Other sources of evidence support Katz’s finding. Zen Payroll, a service that provides payroll capabilities for businesses, used its employment and payroll data to look at whether the 1099 economy is growing. It found increases in the share of 1099 workers across many major U.S. urban areas. Cities like Los Angeles, Austin, and Orlando show huge increases in the number of 1099 workers, more than doubling to 20 percent or higher of the workforce. The percentage nearly doubled in Seattle and Dallas, with those cities as well as San Francisco, New York City, Chicago and Tampa all showing at least 13 percent of the workforce being 1099 contractors (see bar graph).
And data from research group EconomicModeling.com show the share of traditional, 9-to-5 workers in the labor force has declined to the lowest point in a decade, while those who categorize themselves as “miscellaneous proprietors” has climbed to over 18 percent.
Kevin Roose at Fusion reported on another 2015 survey which polled roughly 1,000 on-demand workers about their work, earnings, and lifestyle. The results found that 60 percent received 25 percent or more of their income from freelance work, and over 40 percent earned half of their income freelancing. These trends appear to indicate a rise in self-employment or at least an increase in the percentage of people receiving self-employment income (see pie chart).
Also weighing in, management software company Intuit released new research which found that 3.2 million American workers are actively engaged in some kind of gig work, at least part-time. Buzzfeed reports that, according to Intuit, by 2020 there will be 7.6 million such people (more than four times the number of Walmart employees, notes Buzzfeed’s Caroline O’Donovan).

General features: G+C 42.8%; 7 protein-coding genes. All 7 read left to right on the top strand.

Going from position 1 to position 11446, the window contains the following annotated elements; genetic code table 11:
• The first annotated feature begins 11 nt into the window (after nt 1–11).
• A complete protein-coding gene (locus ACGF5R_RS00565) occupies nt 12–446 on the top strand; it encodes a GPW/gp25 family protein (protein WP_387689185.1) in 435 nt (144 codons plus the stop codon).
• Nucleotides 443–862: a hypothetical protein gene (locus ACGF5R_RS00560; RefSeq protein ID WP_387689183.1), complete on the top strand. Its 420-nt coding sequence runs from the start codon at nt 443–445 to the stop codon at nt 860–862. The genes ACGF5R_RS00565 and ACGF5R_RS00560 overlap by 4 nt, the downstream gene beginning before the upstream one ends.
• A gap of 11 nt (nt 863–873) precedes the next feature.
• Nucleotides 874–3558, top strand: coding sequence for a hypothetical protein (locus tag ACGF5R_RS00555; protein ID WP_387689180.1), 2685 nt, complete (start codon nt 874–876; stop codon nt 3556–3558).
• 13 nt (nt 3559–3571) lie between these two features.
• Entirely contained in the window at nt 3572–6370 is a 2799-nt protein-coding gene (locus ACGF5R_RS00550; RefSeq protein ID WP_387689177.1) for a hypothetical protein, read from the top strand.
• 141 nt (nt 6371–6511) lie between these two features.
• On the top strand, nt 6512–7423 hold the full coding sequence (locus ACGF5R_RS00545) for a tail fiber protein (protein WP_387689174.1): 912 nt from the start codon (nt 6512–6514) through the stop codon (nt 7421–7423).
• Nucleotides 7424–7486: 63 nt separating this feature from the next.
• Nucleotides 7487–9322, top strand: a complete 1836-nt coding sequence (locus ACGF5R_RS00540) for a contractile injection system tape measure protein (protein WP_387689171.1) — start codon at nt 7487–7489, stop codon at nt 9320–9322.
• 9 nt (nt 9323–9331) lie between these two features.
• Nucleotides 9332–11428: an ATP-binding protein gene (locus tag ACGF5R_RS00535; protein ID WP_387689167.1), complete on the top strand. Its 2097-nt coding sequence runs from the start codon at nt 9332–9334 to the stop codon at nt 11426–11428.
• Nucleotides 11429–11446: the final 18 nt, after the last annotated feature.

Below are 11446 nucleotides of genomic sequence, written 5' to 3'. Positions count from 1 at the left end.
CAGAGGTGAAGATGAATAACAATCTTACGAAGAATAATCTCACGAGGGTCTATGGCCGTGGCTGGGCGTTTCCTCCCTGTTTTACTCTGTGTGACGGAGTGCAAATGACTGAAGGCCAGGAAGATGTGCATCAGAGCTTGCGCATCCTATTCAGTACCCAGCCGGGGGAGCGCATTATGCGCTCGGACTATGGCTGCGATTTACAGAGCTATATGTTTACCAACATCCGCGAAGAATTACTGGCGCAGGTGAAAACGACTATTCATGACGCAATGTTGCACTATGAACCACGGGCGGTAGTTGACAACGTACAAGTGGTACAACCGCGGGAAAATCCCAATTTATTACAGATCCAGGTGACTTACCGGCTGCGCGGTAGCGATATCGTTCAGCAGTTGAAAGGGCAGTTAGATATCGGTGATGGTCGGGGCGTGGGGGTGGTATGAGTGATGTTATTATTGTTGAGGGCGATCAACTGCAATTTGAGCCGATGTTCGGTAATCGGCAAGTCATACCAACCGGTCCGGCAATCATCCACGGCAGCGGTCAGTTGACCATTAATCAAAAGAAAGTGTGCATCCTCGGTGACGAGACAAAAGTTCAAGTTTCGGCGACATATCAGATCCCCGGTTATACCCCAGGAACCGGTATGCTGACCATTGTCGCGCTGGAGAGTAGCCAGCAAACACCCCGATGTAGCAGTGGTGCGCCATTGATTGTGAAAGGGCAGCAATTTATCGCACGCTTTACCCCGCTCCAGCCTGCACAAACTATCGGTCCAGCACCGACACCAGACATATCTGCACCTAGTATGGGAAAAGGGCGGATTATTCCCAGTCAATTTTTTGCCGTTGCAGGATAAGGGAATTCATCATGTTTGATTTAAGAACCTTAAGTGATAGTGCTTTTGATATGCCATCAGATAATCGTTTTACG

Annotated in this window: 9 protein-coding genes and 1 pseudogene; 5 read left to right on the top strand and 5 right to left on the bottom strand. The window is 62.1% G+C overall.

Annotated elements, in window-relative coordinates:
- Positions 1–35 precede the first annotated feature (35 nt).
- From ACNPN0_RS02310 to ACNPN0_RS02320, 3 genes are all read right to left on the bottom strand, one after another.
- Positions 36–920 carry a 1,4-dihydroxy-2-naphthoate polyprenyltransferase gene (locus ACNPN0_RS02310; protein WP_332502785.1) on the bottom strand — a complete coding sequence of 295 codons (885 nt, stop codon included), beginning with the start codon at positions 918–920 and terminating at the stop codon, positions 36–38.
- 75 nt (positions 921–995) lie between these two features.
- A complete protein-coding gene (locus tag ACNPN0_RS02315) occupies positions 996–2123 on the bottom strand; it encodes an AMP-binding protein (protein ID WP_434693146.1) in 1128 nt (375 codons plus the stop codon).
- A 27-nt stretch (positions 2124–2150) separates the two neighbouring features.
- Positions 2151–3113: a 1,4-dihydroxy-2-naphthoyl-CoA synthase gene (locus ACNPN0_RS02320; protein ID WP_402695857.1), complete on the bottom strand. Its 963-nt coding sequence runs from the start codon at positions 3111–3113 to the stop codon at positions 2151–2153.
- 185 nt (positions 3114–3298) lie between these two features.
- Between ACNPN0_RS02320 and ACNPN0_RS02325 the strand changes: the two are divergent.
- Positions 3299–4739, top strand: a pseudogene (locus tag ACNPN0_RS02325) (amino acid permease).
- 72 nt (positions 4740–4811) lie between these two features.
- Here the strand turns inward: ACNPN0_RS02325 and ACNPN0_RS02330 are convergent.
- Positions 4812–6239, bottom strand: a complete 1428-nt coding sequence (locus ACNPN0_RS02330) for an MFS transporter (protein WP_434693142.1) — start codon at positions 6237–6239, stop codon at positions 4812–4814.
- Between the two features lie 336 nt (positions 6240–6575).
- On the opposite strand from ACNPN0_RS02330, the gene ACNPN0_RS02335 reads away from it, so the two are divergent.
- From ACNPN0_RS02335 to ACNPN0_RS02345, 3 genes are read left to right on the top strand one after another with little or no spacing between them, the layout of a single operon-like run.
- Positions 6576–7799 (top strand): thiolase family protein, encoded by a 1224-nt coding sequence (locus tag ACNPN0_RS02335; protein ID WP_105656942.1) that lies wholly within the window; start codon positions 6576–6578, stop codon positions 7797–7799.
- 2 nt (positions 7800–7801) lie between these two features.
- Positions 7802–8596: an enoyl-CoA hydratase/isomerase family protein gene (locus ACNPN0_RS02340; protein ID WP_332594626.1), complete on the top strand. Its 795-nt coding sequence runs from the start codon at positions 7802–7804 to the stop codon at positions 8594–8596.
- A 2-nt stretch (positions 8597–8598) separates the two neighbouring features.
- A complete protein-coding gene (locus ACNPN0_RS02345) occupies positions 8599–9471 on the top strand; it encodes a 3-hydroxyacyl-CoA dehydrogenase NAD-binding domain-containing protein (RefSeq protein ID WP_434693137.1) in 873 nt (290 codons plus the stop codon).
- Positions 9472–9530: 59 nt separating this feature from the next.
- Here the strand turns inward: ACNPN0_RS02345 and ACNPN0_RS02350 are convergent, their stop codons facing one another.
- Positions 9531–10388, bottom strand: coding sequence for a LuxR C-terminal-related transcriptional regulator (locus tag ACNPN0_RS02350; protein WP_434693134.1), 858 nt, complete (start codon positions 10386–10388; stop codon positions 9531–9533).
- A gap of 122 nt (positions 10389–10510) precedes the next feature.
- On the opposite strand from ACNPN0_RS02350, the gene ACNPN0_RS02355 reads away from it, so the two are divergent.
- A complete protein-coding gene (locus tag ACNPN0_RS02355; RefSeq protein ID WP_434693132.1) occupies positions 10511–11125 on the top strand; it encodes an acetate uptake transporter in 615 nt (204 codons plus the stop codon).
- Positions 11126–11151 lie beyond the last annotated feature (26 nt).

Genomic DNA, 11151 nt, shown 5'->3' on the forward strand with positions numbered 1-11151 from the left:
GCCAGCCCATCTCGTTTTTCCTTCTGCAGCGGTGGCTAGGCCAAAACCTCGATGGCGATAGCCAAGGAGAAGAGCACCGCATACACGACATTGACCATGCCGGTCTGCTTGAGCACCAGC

Intuit also predicts that by 2020, 40% of U.S. worker will be part of the “contingent workforce.” But this is where vague definitions cause confusion, because in the Intuit study only a small fraction is made up of people who work for gig economy services like TaskRabbit, Postmates, Uber or Instacart. The other contingent workers do more traditional type of freelancing and contracting. But the percentage of on-demand workers is growing, according to Intuit executive Alex Chriss, who says that by 2020, contingent workers will make up nearly half of American workers, and 11 percent of these will be working for on-demand platforms. Yet the Intuit survey found that 80 percent of the respondents are only working part time on these platforms, which means that most of these workers will still have to hold a regular, W-2 type job, in addition to their gig work.
Like Intuit, the Freelancers Union teamed with Elance to produce a study that relied upon an expanded definition of “freelancer” that includes a significant number of regular, W-2 part-time workers. Their 2014 report found that more than one in three workers — 53 million Americans — are now “freelancing,” according to that definition. “Freelancing is the new normal,” says Sara Horowitz, executive director of the Freelancers Union. Critics of the Freelancers Union methodology found it misleading that Horowitz included regular, part-time workers in her estimate. But in Horowitz’s defense, regular part-timers share a lot of work conditions as freelancers, contractors and gig workers, especially with the advent of “just in time scheduling,” such as job insecurity, low pay and little to no safety net. And Horowitz’s estimates are similar to those of other studies and surveys, including one from MBO Partners, which found that within 10 years nearly half of the 145 million employed Americans — about 65 million workers — will find themselves on similar grounds, turned into so-called “independent workers.”
Other Puzzling Trends in the Labor Market: Can We Count This?
While there is raging dispute over this numbers game, many experts nevertheless acknowledge that funny things are happening in the labor force. For example, in a down economy, one puzzling fact for economists has been that though the percentage of unemployed Americans has gone down, the official rate of employed Americans also has been going down, to the point where the employment rate is at its lowest level since 1983. How can that be? In normal times, those two measurements are inversely related — as the number of employed Americans goes up, reflected in a higher employment rate, the number of unemployed Americans, as well as the unemployment rate, goes down. The two are supposed to countervail each other, like opposite ends of a see-saw. And yet in this strange new world, both the employment rate and the unemployment rate have been declining. How is that possible?